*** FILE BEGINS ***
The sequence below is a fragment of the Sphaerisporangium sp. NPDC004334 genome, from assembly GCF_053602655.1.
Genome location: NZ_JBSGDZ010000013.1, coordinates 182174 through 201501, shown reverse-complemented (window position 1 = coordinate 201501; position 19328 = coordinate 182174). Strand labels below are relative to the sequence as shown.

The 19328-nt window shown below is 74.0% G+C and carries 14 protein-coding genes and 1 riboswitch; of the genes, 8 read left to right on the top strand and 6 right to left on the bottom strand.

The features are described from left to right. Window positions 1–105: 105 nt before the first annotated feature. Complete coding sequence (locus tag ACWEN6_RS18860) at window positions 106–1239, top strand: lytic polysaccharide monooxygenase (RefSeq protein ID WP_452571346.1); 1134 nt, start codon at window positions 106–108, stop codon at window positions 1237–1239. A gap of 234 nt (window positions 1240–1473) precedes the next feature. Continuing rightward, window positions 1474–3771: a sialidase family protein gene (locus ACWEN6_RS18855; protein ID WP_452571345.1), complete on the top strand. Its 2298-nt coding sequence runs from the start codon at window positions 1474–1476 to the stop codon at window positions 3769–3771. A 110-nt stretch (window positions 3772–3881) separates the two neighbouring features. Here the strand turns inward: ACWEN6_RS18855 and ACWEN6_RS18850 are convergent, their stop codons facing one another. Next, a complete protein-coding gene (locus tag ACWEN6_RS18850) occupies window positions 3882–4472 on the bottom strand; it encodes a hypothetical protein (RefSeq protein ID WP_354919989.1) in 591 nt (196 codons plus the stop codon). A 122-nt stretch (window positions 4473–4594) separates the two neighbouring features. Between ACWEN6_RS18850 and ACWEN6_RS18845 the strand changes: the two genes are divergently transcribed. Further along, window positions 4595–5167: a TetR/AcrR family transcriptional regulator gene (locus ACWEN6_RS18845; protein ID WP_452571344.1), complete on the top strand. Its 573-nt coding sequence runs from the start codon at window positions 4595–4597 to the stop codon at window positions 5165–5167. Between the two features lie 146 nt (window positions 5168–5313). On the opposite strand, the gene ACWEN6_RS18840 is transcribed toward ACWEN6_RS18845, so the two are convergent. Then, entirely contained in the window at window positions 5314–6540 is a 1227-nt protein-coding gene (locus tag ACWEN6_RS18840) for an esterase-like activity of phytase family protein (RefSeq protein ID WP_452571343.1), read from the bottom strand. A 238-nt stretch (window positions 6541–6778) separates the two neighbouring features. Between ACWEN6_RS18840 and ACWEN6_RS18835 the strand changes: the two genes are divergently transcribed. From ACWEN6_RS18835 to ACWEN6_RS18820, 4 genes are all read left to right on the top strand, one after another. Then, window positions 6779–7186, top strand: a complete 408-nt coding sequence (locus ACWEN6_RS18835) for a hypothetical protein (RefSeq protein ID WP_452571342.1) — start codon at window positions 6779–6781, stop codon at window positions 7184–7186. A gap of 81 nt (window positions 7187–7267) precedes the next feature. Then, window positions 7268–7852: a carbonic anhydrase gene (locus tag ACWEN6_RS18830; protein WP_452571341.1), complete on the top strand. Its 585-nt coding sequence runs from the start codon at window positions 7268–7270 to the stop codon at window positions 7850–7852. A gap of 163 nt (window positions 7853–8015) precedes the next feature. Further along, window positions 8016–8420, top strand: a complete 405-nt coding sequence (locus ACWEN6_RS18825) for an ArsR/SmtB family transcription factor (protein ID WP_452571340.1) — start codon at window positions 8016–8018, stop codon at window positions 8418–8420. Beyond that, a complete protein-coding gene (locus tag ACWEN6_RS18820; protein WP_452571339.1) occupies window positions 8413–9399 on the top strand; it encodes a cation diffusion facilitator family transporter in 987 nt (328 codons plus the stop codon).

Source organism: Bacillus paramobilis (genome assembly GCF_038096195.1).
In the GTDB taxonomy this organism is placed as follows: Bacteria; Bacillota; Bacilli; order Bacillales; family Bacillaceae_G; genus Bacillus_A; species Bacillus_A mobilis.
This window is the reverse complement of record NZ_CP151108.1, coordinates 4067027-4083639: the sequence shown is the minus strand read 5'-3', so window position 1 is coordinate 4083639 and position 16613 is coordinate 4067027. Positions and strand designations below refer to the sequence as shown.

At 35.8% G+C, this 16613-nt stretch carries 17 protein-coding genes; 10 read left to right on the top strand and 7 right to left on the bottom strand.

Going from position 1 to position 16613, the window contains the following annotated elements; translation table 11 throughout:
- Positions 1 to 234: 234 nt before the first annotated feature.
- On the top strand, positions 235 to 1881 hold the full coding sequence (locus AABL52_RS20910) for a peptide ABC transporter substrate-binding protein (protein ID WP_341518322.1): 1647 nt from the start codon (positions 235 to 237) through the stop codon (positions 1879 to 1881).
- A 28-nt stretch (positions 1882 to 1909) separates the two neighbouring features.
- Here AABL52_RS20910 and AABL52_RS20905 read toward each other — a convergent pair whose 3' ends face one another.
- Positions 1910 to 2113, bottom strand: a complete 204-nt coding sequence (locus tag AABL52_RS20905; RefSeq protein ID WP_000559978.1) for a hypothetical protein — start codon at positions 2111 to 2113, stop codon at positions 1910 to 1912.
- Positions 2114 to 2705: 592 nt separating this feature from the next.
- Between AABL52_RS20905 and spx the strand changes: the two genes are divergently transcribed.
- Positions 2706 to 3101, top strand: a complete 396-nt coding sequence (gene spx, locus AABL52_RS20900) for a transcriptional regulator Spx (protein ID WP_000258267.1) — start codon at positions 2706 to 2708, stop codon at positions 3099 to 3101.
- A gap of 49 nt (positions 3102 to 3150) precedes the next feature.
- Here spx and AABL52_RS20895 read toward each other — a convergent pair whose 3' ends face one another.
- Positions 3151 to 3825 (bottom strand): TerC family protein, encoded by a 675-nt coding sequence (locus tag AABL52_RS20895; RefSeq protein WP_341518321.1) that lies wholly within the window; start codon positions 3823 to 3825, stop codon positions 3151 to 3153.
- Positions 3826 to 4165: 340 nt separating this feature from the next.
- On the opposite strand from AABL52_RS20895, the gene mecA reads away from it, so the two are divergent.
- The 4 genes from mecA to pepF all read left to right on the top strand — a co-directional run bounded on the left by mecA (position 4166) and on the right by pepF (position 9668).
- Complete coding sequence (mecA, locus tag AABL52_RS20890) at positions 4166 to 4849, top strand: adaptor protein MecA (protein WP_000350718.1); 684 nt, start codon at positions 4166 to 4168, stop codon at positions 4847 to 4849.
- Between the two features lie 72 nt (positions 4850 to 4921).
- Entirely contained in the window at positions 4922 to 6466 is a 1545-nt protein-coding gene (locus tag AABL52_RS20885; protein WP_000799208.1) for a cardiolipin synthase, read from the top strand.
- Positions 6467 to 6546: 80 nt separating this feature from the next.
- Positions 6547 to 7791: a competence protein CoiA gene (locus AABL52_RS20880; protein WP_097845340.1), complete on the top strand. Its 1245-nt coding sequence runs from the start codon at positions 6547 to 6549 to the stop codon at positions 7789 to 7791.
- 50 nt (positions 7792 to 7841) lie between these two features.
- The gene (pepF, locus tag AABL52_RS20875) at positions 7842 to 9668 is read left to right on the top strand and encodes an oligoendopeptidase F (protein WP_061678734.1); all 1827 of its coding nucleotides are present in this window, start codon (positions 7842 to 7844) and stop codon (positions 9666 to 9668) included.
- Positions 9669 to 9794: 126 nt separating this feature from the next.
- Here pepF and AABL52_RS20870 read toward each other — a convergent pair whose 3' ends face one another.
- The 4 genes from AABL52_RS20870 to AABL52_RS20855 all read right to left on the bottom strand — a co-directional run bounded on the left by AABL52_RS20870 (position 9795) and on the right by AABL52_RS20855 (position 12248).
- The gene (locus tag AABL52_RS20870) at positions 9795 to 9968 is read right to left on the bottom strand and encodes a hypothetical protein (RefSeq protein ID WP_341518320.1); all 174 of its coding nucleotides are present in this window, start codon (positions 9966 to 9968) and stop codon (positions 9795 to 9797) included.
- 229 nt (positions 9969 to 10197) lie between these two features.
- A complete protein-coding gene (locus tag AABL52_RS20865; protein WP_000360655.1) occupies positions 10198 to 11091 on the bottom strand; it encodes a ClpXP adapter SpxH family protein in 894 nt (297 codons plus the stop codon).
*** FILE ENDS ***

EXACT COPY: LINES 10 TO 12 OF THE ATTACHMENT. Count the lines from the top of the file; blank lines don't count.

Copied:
- Positions 1 to 234: 234 nt before the first annotated feature.
- On the top strand, positions 235 to 1881 hold the full coding sequence (locus AABL52_RS20910) for a peptide ABC transporter substrate-binding protein (protein ID WP_341518322.1): 1647 nt from the start codon (positions 235 to 237) through the stop codon (positions 1879 to 1881).
- A 28-nt stretch (positions 1882 to 1909) separates the two neighbouring features.